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Remembering Richard F. Lovelace

The Gordon-Conwell community lost a beloved champion last week when Richard F. Lovelace passed from this life to glory and to his great reward.

Over his decades as Professor of Church History at Gordon-Conwell (1969 to 1996), and later as Emeritus Professor of Church History, he cultivated a generation of aspiring ministers and leaders whose sense of mission was shaped by his sweeping vision of an active and engaged church participating in God’s saving activity. After the fashion of his hero, the great Jonathan Edwards, Dr. Lovelace embraced a postmillennial optimism about the glorious advance of the church bringing in the kingdom on Earth, pushing back the powers of darkness through the Spirit of God. He commented once that the hymn “Jesus Shall Reign from Shore to Shore” is a “declaration of war on the powers of darkness.”

He grew up in New Mexico, graduated from Yale College with a BA in Philosophy, then went on to Westminster Seminary and later to Princeton Theological Seminary where he received a Th.D. He was ordained by Willow Grove Presbyterian Church in New Jersey and spent his professional life working for church and cultural renewal. He actively taught at and was on the board of the annual Peniel Bible Conference in Lake Luzerne, NY and participated in the PCUSA General Assembly lobbying delegates to uphold God-honoring decisions on church policy. He also wrote a column for Charisma magazine, bringing a historical perspective to modern revival movements.

He delineated his understanding of the spiritual life, the role of the church, and human agency his popular seminary course, “Dynamics of the Spiritual Life,” which later became his magnum opus, by the same name, Dynamics of the Spiritual Life, An Evangelical Theology of Renewal. In it he wrote: “The leaders and shapers of the Reformation, the Puritan and Pietist movements, and the first two awakenings, included trained theologians who combined spiritual urgency with profound learning, men who had mastered the culture of their time and were in command of the instruments needed to destroy its idols and subdue its innovations.”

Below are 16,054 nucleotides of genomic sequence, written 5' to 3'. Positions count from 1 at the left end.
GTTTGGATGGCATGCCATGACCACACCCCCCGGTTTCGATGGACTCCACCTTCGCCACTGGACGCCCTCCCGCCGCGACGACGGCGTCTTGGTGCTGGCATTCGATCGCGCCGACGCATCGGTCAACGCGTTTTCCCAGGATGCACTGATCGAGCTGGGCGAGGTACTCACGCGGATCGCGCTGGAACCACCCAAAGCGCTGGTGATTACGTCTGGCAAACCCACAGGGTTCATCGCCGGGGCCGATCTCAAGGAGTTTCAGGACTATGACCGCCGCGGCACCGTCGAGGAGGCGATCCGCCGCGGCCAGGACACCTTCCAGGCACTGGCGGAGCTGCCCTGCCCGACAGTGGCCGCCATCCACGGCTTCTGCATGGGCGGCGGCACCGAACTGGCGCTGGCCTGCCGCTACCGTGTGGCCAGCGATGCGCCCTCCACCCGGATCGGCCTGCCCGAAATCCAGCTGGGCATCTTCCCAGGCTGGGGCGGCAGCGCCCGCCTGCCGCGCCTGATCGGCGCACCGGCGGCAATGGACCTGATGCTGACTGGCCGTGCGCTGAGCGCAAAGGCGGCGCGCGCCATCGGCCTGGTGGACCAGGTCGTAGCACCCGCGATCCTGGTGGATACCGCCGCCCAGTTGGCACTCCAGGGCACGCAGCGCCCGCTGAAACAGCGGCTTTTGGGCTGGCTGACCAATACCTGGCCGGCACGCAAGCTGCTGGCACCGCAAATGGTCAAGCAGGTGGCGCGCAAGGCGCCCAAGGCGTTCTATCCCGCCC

The tome heavily influenced many Evangelical thinkers, including the late Charles Colson, founder of Prison Fellowship, whom he tutored during Colson’s own theologically formative years; Tim Keller, who said, “Anyone who knows my ministry and reads this book will say, ‘So that’s where Keller got all this stuff!’”; and Gordon-Conwell president, Dr. Scott Sunquist, who says Richard Lovelace is the reason he applied to study at Gordon-Conwell: “I was on InterVarsity staff in Virginia and Dr. Lovelace spoke at our fall conference one year about the dynamics of the spiritual life. I was overwhelmed. Preconditions for Renewal. Primary Elements of Renewal. Secondary Elements of Renewal. Then I read the book and the concepts are still with me today. Poetic, gracious, irenic and quirky. So I became a historian.”

On any given day during his years at Gordon-Conwell, one might have heard strains of Beethoven while walking in the hallway of faculty offices. The refrain would lead to the office of Dr. Lovelace where, flanked by piles of papers, he would be lost in the rapture of the Fifth Symphony. (He was a classical DJ for a year on Boston’s WBAQ.) His bracing intellect and scholarly breadth stood out in the Gordon-Conwell community and his courses were wildly popular. His class on the life and works of Jonathan Edwards brought to life Edwards’ sweeping vision of God by virtue of Dr. Lovelace’s signature colorful and rigorous classroom repartee, including his extravagant use of metaphor. He commented once when pondering in class why someone would choose to read books about Edwards rather than Edwards’ own works themselves: “That would be like attending a banquet feast and going for the baked beans instead of the fresh lobster.”

Beyond academics and ministry, his family life was marked by the devotion of his loving wife, Betty Lee and their children, David, Margaret (Peg), and Jonathan. He was known also for his love of fly fishing, which he called “the godly sport,” a pastime he enjoyed with his sons.

Few realize that in his later years, Dr. Lovelace dabbled in poetry. One poem, titled “Possibilities,” was written in response to a statement made by Evangelical sociologist James Hunter, who said that another Great Awakening is “a sociological, not to say legal, impossibility in our circumstances.” Lovelace demurred:

*Copyright © Richard Lovelace, 1998. All rights reserved.

View a reflection on Dr. Lovelace’s life by one of his sons, David Lovelace.


Note: We corrected a misstatement that appeared in the original post. We incorrectly referred to the esteemed sociologist Dr. Lovelace addressed in his poem as the “late” James Hunter. Dr. Hunter is alive and well and teaching at the University of Virginia. We have deleted the mistake and sincerely regret the error.